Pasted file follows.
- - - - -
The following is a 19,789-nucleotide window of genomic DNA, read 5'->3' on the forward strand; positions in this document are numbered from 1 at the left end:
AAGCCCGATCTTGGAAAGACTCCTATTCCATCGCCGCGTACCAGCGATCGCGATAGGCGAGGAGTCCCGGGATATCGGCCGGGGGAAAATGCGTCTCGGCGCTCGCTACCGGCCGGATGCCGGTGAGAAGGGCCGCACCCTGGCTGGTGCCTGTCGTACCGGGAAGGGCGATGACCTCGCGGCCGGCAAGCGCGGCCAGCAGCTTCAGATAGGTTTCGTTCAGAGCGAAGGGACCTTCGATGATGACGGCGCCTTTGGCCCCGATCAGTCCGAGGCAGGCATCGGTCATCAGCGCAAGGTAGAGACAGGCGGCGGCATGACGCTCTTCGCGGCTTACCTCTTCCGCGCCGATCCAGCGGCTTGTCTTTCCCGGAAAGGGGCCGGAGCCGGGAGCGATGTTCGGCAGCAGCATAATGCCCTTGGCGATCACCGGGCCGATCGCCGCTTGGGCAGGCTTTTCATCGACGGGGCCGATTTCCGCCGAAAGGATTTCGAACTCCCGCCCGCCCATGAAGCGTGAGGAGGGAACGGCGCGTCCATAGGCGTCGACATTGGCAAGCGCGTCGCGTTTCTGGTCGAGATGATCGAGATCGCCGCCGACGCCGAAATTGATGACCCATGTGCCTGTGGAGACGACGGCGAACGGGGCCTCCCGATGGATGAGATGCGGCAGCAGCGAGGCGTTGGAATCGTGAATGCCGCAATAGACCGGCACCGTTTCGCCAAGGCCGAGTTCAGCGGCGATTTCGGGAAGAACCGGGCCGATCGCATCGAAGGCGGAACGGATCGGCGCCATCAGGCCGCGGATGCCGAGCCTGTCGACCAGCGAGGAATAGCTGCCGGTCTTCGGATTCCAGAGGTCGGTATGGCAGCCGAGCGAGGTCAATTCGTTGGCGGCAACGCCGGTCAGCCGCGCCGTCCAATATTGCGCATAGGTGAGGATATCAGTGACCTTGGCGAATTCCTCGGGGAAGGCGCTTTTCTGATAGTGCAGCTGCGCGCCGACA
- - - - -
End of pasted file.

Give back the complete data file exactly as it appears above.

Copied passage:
The following is a 19,789-nucleotide window of genomic DNA, read 5'->3' on the forward strand; positions in this document are numbered from 1 at the left end:
AAGCCCGATCTTGGAAAGACTCCTATTCCATCGCCGCGTACCAGCGATCGCGATAGGCGAGGAGTCCCGGGATATCGGCCGGGGGAAAATGCGTCTCGGCGCTCGCTACCGGCCGGATGCCGGTGAGAAGGGCCGCACCCTGGCTGGTGCCTGTCGTACCGGGAAGGGCGATGACCTCGCGGCCGGCAAGCGCGGCCAGCAGCTTCAGATAGGTTTCGTTCAGAGCGAAGGGACCTTCGATGATGACGGCGCCTTTGGCCCCGATCAGTCCGAGGCAGGCATCGGTCATCAGCGCAAGGTAGAGACAGGCGGCGGCATGACGCTCTTCGCGGCTTACCTCTTCCGCGCCGATCCAGCGGCTTGTCTTTCCCGGAAAGGGGCCGGAGCCGGGAGCGATGTTCGGCAGCAGCATAATGCCCTTGGCGATCACCGGGCCGATCGCCGCTTGGGCAGGCTTTTCATCGACGGGGCCGATTTCCGCCGAAAGGATTTCGAACTCCCGCCCGCCCATGAAGCGTGAGGAGGGAACGGCGCGTCCATAGGCGTCGACATTGGCAAGCGCGTCGCGTTTCTGGTCGAGATGATCGAGATCGCCGCCGACGCCGAAATTGATGACCCATGTGCCTGTGGAGACGACGGCGAACGGGGCCTCCCGATGGATGAGATGCGGCAGCAGCGAGGCGTTGGAATCGTGAATGCCGCAATAGACCGGCACCGTTTCGCCAAGGCCGAGTTCAGCGGCGATTTCGGGAAGAACCGGGCCGATCGCATCGAAGGCGGAACGGATCGGCGCCATCAGGCCGCGGATGCCGAGCCTGTCGACCAGCGAGGAATAGCTGCCGGTCTTCGGATTCCAGAGGTCGGTATGGCAGCCGAGCGAGGTCAATTCGTTGGCGGCAACGCCGGTCAGCCGCGCCGTCCAATATTGCGCATAGGTGAGGATATCAGTGACCTTGGCGAATTCCTCGGGGAAGGCGCTTTTCTGATAGTGCAGCTGCGCGCCGACA